11 May — 04 Jun 2005
In a new installation by Wellington artist Richard Reddaway, BYO Music explores a tension between art and design. It is a sound work without a soundtrack, a slick and functional design failure - it is an experiment in art. Reddaway writes
“The work is called BYO Music. I hope people will (bring their own music), but it’s not terribly important that they do. The title is an indicator of lack, of failure, of my inability to provide a soundtrack for an installation that so clearly wants one. But, then, it was originally Product. The objects are, after all, sets of hi-fi speakers; they are, or they might have been, objects of design rather than art. They ought to be clad in lush timber veneers and to be attached to high-end audio gear, wonderful to listen to and look at, objects of beauty and desire. They really ought to be.
Instead I suspect they could be nasty: speakers flowering on brown packing taped boxes budding from the floor, cheap used electrical appliance hardware that might just end up playing ZM/FM. Not design, but art.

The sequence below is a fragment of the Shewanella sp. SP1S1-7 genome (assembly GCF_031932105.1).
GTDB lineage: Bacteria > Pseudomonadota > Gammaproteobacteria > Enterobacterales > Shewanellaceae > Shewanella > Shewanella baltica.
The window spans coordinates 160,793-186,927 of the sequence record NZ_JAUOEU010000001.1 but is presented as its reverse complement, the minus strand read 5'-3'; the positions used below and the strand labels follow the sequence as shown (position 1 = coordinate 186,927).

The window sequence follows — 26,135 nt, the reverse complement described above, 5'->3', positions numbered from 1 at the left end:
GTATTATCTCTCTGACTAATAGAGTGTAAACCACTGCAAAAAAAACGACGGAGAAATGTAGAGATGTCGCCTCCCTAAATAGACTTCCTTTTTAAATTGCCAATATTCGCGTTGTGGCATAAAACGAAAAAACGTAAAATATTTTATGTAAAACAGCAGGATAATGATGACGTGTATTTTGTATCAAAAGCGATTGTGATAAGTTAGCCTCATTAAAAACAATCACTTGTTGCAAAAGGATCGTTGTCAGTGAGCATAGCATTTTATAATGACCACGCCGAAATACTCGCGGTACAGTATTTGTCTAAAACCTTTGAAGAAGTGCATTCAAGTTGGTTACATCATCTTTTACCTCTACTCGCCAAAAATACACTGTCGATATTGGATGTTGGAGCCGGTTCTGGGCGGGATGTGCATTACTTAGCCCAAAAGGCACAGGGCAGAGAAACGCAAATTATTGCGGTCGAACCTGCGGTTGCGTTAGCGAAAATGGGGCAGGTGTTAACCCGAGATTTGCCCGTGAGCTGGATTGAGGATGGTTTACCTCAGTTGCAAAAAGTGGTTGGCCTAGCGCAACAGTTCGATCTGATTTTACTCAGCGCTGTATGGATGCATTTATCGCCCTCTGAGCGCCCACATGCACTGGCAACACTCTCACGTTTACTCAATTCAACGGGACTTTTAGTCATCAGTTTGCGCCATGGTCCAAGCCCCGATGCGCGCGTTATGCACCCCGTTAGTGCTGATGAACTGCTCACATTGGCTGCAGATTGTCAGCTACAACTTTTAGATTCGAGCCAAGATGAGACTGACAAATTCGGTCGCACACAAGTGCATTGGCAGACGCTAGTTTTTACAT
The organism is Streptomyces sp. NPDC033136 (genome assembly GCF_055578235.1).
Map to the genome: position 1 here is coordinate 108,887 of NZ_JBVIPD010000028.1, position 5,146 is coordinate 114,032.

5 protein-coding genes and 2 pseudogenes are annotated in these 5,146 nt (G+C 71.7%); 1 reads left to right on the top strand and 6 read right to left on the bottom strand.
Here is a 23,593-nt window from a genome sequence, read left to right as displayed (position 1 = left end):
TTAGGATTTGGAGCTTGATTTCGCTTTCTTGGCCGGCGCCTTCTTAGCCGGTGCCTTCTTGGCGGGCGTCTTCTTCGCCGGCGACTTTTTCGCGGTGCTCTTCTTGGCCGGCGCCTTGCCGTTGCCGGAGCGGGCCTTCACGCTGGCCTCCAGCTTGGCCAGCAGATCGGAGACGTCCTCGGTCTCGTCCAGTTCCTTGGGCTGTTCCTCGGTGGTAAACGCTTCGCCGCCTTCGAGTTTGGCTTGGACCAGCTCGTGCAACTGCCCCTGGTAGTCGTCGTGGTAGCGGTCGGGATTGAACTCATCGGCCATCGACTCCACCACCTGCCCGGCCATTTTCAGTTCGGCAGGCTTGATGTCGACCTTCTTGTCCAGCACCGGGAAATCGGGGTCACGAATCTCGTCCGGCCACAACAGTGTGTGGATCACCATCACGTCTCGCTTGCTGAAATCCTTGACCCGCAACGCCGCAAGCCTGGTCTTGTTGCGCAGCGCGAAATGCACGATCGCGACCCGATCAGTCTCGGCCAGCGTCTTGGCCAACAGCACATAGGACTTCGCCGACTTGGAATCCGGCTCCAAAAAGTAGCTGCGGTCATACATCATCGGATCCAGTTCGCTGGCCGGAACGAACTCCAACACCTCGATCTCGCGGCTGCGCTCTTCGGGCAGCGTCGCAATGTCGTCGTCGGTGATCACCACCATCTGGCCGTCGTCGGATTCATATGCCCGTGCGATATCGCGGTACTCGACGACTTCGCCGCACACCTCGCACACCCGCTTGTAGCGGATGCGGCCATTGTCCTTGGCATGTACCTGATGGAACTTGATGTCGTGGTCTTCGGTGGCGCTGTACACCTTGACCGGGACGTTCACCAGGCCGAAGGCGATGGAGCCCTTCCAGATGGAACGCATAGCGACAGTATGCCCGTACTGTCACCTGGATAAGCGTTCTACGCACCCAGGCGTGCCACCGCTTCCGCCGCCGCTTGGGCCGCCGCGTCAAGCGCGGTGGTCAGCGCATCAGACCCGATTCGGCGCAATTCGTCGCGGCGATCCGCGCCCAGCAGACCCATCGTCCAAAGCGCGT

Our desires, the things we love, spread, proliferating as weeds. I send my disease, here, in a box.
Tell me, what are your seven all-time favourite pieces of music, your desert island discs? If, after the fall, there were to be nothing, what would you, as one of the survivors, keep?
Play them for us, as art. ”
Richard Reddaway has exhibited consistently in New Zealand and abroad. His recent work has explored contemporary theories of chaos; of emergent and processual forms of order that mix kitsch confections with geometric complexity and pattern. Since 1996 Reddaway has been teaching design at Wellington Polytechnic, which became the Massey University College of Design, Fine Arts and Music in 2000, where he currently holds a position as lecturer in the Department of Art and Design Studies.
Reviews, Essays & Articles
Chaotic Speaker Fun
Artbash - news and reviews of the visual arts in Christchurch
BYO Music/All We Have Is Now
Canta, Issue 11, May 25 2005
Regis and Kathy Lee
Art Beat, The Press, 14 May 2005